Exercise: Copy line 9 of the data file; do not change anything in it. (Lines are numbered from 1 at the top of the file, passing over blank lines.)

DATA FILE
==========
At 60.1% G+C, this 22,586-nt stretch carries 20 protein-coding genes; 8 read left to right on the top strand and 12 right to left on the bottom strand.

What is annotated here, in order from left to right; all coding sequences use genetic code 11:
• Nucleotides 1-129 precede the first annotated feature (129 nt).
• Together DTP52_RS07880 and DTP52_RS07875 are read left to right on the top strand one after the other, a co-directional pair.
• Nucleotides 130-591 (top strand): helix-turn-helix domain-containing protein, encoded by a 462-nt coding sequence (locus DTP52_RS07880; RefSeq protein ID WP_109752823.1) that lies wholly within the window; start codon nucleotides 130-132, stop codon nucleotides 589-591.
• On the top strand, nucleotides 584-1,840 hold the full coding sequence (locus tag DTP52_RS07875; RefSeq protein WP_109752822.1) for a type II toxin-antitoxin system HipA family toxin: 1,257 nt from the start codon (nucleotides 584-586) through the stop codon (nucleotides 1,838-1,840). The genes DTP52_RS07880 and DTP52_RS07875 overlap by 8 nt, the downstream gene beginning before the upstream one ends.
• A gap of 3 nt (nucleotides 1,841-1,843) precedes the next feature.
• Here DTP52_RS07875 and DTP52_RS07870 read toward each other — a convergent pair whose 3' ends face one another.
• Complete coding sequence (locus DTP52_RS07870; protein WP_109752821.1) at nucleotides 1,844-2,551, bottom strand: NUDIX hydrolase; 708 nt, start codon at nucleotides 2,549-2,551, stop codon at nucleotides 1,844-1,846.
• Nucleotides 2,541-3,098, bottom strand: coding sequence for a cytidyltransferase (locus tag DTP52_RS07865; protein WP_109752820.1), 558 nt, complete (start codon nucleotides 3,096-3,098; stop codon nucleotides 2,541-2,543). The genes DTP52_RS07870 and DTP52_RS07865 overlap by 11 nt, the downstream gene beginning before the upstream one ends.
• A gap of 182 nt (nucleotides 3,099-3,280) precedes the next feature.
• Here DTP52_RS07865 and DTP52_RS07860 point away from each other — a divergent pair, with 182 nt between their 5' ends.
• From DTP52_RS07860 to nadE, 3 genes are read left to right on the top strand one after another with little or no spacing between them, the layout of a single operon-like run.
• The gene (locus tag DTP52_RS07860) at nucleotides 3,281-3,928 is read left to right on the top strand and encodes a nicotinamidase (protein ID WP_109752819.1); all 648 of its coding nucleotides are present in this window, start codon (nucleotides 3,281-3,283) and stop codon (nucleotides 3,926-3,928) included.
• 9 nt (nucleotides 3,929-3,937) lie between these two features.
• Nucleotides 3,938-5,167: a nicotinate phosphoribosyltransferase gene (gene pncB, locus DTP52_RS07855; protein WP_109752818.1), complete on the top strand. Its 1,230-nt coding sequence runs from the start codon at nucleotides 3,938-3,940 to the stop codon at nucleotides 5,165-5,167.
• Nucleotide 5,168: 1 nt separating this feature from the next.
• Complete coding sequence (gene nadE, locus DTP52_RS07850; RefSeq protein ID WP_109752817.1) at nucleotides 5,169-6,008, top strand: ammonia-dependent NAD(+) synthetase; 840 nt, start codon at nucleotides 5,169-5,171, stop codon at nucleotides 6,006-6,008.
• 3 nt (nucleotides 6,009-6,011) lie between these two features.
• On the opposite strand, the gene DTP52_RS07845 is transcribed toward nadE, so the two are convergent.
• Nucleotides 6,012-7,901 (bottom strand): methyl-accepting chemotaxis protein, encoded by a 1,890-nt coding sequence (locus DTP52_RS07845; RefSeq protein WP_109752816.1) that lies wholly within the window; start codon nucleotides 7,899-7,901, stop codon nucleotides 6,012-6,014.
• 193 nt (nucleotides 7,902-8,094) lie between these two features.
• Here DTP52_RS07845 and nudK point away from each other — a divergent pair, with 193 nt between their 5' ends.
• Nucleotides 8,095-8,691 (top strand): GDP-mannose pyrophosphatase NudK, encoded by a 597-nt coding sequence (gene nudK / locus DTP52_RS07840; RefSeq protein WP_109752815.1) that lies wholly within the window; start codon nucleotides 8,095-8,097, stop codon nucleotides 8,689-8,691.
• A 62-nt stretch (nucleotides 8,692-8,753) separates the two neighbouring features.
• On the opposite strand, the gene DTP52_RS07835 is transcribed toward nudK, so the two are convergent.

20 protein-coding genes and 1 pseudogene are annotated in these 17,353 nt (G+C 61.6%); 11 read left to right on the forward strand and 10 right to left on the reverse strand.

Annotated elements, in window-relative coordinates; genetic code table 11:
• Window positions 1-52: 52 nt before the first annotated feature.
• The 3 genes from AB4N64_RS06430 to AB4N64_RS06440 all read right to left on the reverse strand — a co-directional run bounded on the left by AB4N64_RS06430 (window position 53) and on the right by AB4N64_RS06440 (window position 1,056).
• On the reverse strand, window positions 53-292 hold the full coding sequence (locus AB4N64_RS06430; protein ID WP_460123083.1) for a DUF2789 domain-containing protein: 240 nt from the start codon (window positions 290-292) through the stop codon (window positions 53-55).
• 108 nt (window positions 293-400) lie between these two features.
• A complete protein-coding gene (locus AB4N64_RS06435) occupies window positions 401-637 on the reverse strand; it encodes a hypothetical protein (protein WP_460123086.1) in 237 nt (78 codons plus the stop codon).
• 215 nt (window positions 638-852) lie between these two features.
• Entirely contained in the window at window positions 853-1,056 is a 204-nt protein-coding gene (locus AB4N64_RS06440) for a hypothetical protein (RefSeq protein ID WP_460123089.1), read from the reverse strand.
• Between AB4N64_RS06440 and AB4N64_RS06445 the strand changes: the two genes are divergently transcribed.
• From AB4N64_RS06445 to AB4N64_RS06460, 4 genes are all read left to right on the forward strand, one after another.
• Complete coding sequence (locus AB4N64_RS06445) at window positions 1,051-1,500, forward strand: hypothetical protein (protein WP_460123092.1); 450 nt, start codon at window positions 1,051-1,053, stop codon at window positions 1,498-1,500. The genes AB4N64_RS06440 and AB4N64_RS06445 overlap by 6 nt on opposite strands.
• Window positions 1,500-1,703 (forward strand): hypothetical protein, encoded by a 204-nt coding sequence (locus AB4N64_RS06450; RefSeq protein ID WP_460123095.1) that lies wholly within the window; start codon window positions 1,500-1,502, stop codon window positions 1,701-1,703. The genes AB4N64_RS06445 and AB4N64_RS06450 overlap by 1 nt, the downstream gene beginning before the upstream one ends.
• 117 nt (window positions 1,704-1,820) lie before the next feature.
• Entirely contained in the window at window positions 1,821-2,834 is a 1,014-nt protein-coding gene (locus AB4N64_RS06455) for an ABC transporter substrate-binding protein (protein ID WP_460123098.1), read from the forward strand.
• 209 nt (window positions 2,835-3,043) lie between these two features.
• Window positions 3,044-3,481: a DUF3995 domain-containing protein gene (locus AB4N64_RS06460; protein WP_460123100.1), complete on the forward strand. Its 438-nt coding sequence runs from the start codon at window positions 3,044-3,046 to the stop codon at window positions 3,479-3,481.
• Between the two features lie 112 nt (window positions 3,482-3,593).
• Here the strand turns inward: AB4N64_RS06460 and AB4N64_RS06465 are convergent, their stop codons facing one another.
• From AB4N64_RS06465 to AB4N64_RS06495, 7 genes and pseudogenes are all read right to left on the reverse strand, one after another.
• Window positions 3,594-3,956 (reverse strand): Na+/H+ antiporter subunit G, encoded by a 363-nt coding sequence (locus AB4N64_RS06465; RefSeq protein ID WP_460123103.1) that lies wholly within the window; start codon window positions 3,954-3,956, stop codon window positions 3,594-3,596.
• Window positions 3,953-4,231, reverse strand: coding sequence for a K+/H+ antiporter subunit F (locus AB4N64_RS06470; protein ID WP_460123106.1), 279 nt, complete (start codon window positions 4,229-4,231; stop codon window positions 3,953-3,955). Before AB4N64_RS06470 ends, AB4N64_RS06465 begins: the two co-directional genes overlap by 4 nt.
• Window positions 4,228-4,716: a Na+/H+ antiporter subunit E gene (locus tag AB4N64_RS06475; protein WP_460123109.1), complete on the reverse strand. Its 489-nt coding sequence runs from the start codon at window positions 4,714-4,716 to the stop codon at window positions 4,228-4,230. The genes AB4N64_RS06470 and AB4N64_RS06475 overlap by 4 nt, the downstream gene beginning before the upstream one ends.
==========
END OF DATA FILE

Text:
• Complete coding sequence (locus DTP52_RS07870; protein WP_109752821.1) at nucleotides 1,844-2,551, bottom strand: NUDIX hydrolase; 708 nt, start codon at nucleotides 2,549-2,551, stop codon at nucleotides 1,844-1,846.